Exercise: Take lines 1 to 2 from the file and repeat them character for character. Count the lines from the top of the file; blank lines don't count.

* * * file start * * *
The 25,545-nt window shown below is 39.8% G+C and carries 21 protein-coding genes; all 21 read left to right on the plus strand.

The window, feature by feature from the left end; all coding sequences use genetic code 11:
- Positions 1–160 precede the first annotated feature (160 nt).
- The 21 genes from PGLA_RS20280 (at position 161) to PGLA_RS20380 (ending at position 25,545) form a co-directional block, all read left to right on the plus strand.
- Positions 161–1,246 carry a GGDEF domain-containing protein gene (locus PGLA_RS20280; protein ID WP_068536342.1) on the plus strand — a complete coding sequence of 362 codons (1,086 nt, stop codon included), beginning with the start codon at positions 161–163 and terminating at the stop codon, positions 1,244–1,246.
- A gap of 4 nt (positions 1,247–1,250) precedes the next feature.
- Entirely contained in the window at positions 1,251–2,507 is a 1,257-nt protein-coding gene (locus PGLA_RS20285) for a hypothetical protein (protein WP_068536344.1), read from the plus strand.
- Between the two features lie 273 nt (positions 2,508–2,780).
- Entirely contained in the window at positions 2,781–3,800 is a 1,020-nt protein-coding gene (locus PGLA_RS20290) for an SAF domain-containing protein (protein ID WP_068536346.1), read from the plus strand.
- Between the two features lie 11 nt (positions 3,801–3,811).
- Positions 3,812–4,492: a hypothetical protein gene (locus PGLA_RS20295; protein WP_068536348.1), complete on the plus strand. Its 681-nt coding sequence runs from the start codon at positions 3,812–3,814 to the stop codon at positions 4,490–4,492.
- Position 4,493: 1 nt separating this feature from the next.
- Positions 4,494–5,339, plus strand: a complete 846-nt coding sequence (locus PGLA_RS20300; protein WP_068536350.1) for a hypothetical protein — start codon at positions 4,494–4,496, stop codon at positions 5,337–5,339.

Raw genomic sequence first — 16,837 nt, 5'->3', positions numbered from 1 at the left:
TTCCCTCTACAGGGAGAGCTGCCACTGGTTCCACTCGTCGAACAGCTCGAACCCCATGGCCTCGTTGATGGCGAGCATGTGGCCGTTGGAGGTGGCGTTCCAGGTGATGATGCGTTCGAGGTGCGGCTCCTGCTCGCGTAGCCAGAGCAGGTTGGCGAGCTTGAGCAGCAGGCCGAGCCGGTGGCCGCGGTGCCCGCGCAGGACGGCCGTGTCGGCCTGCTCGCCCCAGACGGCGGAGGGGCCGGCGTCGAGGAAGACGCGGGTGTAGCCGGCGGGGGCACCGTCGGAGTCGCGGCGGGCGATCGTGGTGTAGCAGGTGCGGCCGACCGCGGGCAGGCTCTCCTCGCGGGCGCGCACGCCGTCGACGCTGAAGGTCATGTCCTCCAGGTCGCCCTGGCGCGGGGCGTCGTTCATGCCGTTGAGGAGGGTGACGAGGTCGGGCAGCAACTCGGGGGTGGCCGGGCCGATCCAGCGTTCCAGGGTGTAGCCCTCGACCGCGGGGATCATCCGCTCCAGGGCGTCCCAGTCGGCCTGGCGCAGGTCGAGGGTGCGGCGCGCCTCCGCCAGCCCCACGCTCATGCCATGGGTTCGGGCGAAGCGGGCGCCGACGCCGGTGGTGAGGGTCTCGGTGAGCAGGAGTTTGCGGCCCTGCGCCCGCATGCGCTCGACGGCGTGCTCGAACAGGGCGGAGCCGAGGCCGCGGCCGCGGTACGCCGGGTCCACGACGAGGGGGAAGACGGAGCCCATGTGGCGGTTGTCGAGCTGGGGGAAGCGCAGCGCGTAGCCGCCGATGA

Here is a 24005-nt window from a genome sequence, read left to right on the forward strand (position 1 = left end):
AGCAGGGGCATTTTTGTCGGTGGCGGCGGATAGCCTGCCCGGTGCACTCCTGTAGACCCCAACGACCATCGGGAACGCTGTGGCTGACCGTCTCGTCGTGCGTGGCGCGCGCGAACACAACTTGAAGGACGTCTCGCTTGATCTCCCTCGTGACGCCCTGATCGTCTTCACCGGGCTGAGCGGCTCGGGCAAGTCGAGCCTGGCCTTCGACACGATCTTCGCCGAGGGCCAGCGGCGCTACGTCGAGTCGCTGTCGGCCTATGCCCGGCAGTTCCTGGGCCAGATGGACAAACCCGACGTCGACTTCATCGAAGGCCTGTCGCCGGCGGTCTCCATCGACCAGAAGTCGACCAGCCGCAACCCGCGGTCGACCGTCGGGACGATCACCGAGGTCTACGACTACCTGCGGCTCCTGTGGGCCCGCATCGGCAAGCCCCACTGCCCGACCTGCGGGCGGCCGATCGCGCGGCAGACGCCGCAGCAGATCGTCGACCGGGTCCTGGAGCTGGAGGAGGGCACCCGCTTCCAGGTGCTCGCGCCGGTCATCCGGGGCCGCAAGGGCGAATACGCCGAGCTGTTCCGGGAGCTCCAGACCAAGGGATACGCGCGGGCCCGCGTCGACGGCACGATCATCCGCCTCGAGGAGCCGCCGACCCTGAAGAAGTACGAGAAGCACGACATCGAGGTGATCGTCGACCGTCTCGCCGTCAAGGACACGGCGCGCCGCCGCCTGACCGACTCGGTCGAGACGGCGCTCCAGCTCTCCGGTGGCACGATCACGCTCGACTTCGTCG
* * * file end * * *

The 25,545-nt window shown below is 39.8% G+C and carries 21 protein-coding genes; all 21 read left to right on the plus strand.

The window, feature by feature from the left end; all coding sequences use genetic code 11: